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Poach­ers kill over 11,000 ele­phants in Gabon

pub­lished 07 Feb­ru­ary 2013 | mod­i­fied 07 Feb­ru­ary 2013

Elephant skeleton gabonA new study con­firms what has been long sus­pected: ele­phant pop­u­la­tions are being dec­i­mated to the point that the sur­vival of the species in Cen­tral Africa is now in ques­tion.

Accord­ing to a study by the Gabonese National Parks Agency, WWF and the Wildlife Con­ser­va­tion Soci­ety (WCS), poach­ers have killed an esti­mated 11,100 ele­phants — between 44 to 77 per­cent­age of the pop­u­la­tion –in parts of Minkébé’s National Park and its sur­round­ings in north­ern Gabon since 2004, when it held Africa’s largest for­est ele­phant pop­u­la­tion.

The sit­u­a­tion is out of con­trol. We are wit­ness­ing the sys­tem­atic slaugh­ter of the world’s largest land mam
Bas Hui­jbregts, head of the Cen­tral African strand of WWF’s global cam­paign against ille­gal wildlife trade »

Some reports lead the world to believe that the ivory war has moved from the Cen­tral Africa region to other parts of the con­ti­nent. This is wrong. What has changed is that these crim­i­nals are now also attack­ing the bet­ter pro­tected ele­phant herds in East­ern and South­ern Africa. But here in Cen­tral Africa, unno­ticed to the world, ele­phants are los­ing this war at light­ning speed.”

A regional cri­sis
Fiona Maisels, a con­ser­va­tion sci­en­tist at WCS who has been analysing the sur­vey data, said that the data pointed to a regional cri­sis.

The Minkébé data are rep­re­sen­ta­tive of trends across all remain­ing for­est ele­phant strong­holds in the region, not to speak of the Demo­c­ra­tic Repub­lic of the Congo, which is believed to hold 7,000 to 10,000 ele­phants, or less than ten per cent of its pop­u­la­tion twenty years ago.”

Gabon, Maisels explained, rep­re­sents only about 13% of the forests of Cen­tral Africa but is home to over half of Africa’s for­est ele­phants. The Minkébé National Park, in turn, is home to Gabon’s biggest ele­phant pop­u­la­tion and to prob­a­bly the largest for­est ele­phant pop­u­la­tion in Africa. “At least until these data came out,” she said.

Over in in the Cen­tral African Repub­lic (CAR) — which in the mid 1980’s held up to 80,000 ele­phants — poach­ers are tak­ing advan­tage of the polit­i­cal insta­bil­ity to wipe out the country’s remain­ing ele­phant, which can now num­ber in the thou­sands.

Speak­ing from Bayanga in south­west CAR, Guian Zokoe, who is in charge of the Dzanga-​Sangha Pro­tected Areas for the CAR Min­istry of Water and Forests, says poach­ers have killed at least 17 ele­phants around the Ngotto for­est in the south of the coun­try in the past few days. Uncon­firmed reports by vil­lagers hint that some sixty ele­phants were also killed fur­ther north, near the town of Yaloke, he said, adding there were reports of killings through­out the coun­try.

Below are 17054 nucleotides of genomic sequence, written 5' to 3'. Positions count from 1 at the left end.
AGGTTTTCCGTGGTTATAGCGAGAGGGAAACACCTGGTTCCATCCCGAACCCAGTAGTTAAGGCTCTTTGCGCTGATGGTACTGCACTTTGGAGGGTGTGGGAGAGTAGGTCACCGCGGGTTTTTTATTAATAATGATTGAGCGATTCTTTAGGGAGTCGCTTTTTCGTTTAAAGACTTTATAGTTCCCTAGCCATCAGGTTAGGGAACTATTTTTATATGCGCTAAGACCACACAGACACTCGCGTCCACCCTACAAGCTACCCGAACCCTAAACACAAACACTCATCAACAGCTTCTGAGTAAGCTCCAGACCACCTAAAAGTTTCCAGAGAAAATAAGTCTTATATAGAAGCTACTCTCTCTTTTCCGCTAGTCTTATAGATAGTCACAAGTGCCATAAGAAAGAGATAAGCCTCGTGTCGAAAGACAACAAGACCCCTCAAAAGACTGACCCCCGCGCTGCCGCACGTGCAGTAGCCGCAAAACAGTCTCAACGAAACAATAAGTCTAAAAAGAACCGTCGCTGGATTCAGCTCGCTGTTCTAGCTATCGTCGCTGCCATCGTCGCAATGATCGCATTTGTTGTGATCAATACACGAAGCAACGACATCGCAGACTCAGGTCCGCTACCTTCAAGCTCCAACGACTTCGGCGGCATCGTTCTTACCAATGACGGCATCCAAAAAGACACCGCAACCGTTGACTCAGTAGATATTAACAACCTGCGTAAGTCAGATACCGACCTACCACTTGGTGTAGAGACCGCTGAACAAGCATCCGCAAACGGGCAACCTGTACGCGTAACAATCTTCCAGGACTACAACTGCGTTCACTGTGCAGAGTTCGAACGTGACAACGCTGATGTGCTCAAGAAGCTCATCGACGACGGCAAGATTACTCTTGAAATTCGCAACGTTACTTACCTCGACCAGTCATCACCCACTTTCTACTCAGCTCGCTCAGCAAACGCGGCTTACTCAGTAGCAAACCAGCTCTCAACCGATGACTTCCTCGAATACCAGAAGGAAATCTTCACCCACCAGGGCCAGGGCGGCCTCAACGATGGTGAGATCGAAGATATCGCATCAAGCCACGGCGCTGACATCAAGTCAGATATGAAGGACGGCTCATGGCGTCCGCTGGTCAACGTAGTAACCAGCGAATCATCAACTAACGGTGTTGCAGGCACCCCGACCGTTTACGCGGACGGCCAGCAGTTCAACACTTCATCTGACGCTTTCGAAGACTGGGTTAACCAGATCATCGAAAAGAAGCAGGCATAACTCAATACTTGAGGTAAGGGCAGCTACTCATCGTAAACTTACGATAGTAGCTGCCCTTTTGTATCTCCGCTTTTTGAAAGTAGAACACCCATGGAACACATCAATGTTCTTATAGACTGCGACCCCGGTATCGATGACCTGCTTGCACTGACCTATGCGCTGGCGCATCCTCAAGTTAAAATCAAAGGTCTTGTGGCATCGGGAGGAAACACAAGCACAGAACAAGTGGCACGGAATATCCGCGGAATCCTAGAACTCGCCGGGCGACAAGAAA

“The Cen­tral African Republic’s new gov­ern­ment has to send its armed forces to stop these poach­ers before they hit its last ele­phant strong­hold, Dzanga-​Sangha, a recently declared World Her­itage Site. It is not just a ques­tion of pro­tect­ing CAR’s nat­ural resources, but of stop­ping these armed groups from waltz­ing around the coun­try and ter­ror­is­ing local pop­u­la­tions wher­ever they go,” Zokoe added.

How to end poach­ing
Although solu­tions to effec­tively address the poach­ing cri­sis in the region are var­ied, what can be con­cluded is clear: left unad­dressed, Cen­tral Africa’s ele­phants will fol­low the foot­step of their west­ern black and north­ern white rhi­noc­er­oses, both hunted to extinc­tion.

Gov­ern­ments in the region such as Cameroon, Chad and Gabon are recruit­ing more rangers and send their armies to fight these poach­ers. But that is not enough,” Hui­jbregts says. “The inter­na­tional intel­li­gence com­mu­nity needs to get involved in this fight as soon as pos­si­ble, in order to iden­tify, track and put out of busi­ness these global crim­i­nal net­works, which cor­rupt gov­ern­ments, erode national secu­rity and ham­per eco­nomic devel­op­ment prospects.”

But Hui­jbregts explained that to effec­tively put an end to the poach­ing cri­sis, coun­tries in in East Asia would need to address their explod­ing demand for ivory, which is result­ing in record prices. “Unless the gov­ern­ments of the region and demand coun­tries treat this issue as an inter­na­tional emer­gency we can­not rule out that, in our life­time, there will no longer be any viable ele­phant pop­u­la­tions in Cen­tral Africa,” Hui­jbregts said.

Mas­sive quan­ti­ties of ille­gal African ivory are being laun­dered through Thai shops.
To save Africa’s ele­phants it is essen­tial that Thai­land closes this legal loop­hole. Join us in ask­ing Thai Prime Min­is­ter Yingluck Shi­nawa­tra to ban all ivory trade in Thai­land.

(Source: WWF News & Sto­ries, 06.02.2013)
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Tiger map” (CC BY 2.5) by Sander­son et al., 2006.

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